Happy birthday to Bulldog Accounting, we're a year old!
This time last year I took a massive leap of faith and quit my full time job to start up something of my own. It has been in equal parts terrifying and exhilarating, emotional and affirming. The switch of moving from being an employee to working for myself has absolutely changed my life and I'm so proud of making it to my first anniversary relatively unscathed.
Some thoughts on what I've learned so far:
1. Twitter is surprisingly useful.
Before setting up my business twitter account - @bulldog_ac - I had only tweeted to make the rail company refund me my unused season ticket (which worked). I really only started the business account out of curiosity, and because for a month or so I didn't have a huge amount to do. What a great decision! I have made friends, acquired clients and found out all sorts of things I would never have known otherwise. I feel so much more connected, even if most of what I post is pictures of Esme, or notes on what I've been up to.
The best bits have been tweet chats (I'll usually be found on #HertsHour on a Monday, and #SuccessHour on a Tuesday) which have given me access to a whole range of lovely local businesses whose support, advice and general conversation has been superbly helpful.
2. Find your own path.
People LOVE to share their expertise with you, especially when you're just starting out. This is wonderful, up to a point. I've had so many people tell me what I should and shouldn't be doing from a sales perspective that if I tried to follow all the advice I'd spend pretty much my whole day running around like a headless chicken. Being naturally a bit belligerent, I have ignored all but the very best tips, and gone instead with my gut. It seems to be working so far, and I feel authentically invested in how I am engaging with people. Yes I could probably have grown faster, yes I could probably make more money, but its important to me to be genuine and to take things at my own pace. It seems to be working so far.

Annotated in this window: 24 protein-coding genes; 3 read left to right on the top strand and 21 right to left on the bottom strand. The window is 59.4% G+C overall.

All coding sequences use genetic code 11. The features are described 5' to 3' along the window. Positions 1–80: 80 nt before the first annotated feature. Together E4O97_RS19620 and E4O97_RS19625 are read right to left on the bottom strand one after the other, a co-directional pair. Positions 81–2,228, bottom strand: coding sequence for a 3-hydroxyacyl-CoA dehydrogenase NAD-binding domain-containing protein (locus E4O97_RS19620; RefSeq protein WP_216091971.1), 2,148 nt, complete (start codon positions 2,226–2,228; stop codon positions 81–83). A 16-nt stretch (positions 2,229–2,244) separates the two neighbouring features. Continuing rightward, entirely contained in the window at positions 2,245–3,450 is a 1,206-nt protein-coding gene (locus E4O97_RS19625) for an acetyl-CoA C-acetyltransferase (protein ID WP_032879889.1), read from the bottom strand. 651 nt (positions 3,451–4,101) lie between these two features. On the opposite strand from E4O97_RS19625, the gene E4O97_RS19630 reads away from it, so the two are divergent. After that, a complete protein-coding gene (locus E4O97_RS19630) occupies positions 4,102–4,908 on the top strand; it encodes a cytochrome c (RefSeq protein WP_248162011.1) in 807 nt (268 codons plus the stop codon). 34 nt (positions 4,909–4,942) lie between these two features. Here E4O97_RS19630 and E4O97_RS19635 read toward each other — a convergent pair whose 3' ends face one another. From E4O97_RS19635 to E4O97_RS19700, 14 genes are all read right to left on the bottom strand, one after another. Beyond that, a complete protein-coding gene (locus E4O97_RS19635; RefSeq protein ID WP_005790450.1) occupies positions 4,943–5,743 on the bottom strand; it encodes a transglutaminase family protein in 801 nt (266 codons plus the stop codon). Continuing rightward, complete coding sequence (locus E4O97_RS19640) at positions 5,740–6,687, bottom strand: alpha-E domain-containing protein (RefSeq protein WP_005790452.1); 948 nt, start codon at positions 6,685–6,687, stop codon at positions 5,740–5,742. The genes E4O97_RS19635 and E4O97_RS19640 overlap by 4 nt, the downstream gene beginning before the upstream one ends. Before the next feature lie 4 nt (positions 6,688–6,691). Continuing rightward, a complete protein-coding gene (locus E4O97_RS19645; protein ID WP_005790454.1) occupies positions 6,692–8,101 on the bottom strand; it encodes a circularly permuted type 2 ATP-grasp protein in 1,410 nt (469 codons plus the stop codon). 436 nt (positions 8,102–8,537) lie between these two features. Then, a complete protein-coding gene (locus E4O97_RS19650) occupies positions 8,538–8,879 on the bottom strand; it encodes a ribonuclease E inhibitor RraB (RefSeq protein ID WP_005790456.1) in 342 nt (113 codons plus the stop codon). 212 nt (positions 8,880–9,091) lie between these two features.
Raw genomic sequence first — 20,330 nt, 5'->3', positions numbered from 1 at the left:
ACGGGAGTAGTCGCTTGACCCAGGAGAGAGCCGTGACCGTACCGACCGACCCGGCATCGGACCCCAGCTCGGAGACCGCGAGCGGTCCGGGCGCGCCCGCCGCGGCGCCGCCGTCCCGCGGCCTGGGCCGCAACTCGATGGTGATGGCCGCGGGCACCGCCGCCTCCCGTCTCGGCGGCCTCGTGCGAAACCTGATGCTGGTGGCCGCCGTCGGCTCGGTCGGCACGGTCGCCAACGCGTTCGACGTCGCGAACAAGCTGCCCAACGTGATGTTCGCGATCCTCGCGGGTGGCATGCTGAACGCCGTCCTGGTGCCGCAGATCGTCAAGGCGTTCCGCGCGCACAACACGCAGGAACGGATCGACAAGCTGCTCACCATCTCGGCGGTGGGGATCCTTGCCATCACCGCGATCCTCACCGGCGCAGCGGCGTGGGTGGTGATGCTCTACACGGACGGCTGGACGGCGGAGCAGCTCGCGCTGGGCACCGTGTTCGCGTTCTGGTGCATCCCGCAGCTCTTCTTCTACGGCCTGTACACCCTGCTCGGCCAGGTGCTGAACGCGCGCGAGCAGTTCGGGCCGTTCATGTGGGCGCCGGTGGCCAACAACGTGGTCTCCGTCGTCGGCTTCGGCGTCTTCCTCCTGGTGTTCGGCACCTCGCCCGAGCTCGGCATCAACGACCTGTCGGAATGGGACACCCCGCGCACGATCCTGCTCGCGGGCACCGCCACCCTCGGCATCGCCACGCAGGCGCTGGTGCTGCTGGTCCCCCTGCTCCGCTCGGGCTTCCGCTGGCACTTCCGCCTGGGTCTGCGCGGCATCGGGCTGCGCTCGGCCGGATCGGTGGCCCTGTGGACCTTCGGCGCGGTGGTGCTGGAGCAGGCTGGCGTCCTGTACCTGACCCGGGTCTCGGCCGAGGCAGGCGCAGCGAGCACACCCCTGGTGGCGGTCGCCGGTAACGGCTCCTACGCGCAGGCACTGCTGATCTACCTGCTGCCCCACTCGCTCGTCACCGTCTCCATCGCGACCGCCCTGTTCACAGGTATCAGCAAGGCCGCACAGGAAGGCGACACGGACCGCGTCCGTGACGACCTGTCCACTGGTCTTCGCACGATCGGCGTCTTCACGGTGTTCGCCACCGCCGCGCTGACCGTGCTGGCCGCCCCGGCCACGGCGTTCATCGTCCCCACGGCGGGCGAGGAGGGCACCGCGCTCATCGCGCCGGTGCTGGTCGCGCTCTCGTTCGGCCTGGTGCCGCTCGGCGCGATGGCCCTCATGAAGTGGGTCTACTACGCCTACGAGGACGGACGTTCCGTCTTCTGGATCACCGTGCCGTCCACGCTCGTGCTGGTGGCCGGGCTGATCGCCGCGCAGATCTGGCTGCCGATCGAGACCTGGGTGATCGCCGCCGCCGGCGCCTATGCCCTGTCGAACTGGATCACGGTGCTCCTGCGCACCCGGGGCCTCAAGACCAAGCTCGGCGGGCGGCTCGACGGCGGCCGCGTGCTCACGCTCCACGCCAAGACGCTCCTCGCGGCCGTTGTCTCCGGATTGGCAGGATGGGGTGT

3. The buck stops with you.
This is kind of obvious, but as a small business owner - and at the moment, a sole practitioner, you have the freedom and the terror of being ultimately culpable for all your decisions. There are a lot of decisions. Just as when you first move into a house you have the freedom to decorate, its amazing how many things you need to be thinking about. Which website provider? What software? Which head-shot is the best representation of what I'm trying to do? Is it ok to just plaster pictures of my bulldog all over the internet and hope someone wants me to do their accounts? I am still navigating this one but my main thought is just don't rush it. Ask questions, look around, speak to your friends and other businesses. You don't have to have everything perfect straight away. If its really important, it should become obvious and so long as you keep learning you will be fine.
4. Be nice to yourself.
It is easy to get wound up about getting everything done, and very difficult to switch off. Balance is the elusive goal we're all searching for. I've worked a lot of evenings and weekends, but I've also had a lot of mid-afternoon dog walks and couple of personal days. I get the guilts quite badly when I feel I haven't done enough, but on the other hand, none of my clients have complained about the service they're getting which is good! A lot of my downtime is actually spent thinking about the business so I probably "work" a lot more hours than I think I do, even if I'm not being outwardly productive.
5. Don't get hung up on goals.
Goals are great but I've shied away from them somewhat in my first year. Partly because I wanted to see what worked and then decide what to do next, and partly because I didn't want to put too much pressure on myself. I have a few things I'd like to achieve over the next year, but they are loose and subject to change. I've really enjoyed the lack of structure and its been so much fun just following my nose as things come up (which they really do!) Broadly speaking, now I've got a year of financials under my belt I'll do some more strategic thinking but its worked fine for me so far without much of a plan. This may be because accountancy is quite a rigid profession and the boundaries of what I am able to offer are clear - I'm not sure how this would go over in a more creative profession!
So. Thank you to everyone who has engaged, chatted, posted, referred and used my services this year its been incredible and I'm SUPER excited about the future.